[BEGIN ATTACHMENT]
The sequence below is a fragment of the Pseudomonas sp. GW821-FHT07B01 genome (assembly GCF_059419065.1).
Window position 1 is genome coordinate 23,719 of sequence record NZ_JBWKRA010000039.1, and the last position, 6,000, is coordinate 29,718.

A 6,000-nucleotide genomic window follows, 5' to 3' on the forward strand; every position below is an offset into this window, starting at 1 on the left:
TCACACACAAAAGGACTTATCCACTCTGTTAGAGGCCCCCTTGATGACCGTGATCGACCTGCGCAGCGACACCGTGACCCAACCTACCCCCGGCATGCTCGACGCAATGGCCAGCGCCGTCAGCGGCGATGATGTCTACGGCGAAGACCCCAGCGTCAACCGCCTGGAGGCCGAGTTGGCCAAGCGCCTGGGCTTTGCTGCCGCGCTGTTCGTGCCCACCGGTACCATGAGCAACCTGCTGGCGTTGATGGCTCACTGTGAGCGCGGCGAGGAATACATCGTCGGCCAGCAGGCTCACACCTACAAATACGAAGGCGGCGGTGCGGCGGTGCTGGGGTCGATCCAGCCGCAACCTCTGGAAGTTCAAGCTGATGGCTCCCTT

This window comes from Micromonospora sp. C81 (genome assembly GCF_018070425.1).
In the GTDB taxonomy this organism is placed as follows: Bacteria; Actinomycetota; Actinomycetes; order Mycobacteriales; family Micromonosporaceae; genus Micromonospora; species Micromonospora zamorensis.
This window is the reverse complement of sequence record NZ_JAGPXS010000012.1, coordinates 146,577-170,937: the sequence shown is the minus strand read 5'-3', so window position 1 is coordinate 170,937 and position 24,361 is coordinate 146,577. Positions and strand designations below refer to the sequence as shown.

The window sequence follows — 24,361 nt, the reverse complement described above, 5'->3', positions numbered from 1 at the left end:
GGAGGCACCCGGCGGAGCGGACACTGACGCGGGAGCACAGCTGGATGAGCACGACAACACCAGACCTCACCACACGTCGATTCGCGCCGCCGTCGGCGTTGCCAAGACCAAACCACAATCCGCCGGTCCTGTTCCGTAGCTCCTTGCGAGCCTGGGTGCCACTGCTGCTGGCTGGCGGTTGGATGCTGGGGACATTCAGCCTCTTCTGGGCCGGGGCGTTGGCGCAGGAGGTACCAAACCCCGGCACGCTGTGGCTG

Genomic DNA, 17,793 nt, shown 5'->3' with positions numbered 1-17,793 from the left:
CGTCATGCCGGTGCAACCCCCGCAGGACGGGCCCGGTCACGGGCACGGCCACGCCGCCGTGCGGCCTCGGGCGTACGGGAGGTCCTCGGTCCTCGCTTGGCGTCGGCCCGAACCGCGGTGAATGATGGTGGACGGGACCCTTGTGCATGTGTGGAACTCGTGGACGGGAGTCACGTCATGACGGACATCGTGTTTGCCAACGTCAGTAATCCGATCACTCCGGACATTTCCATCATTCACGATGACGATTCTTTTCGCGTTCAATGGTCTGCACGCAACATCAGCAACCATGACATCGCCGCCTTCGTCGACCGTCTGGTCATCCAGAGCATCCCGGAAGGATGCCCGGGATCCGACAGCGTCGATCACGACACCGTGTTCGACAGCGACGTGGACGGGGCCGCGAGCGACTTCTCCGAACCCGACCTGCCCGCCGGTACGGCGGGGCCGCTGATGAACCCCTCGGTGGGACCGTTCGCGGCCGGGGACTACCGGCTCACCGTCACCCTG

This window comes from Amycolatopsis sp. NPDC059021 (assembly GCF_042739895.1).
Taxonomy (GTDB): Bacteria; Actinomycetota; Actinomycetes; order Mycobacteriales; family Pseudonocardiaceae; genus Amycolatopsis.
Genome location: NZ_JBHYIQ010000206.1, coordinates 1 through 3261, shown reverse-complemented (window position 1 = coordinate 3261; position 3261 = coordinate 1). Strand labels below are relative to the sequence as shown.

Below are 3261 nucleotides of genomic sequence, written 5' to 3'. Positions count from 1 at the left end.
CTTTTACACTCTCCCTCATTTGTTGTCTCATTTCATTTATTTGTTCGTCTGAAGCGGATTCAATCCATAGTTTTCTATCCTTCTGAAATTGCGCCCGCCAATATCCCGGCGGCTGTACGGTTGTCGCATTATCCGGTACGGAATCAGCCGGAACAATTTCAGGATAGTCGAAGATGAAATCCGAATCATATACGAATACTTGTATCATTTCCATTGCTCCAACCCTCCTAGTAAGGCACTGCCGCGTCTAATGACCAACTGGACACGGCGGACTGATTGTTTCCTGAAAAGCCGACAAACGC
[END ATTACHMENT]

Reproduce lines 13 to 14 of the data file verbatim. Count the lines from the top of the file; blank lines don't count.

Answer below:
Taxonomy (GTDB): Bacteria; Actinomycetota; Actinomycetes; order Mycobacteriales; family Pseudonocardiaceae; genus Amycolatopsis.
Genome location: NZ_JBHYIQ010000206.1, coordinates 1 through 3261, shown reverse-complemented (window position 1 = coordinate 3261; position 3261 = coordinate 1). Strand labels below are relative to the sequence as shown.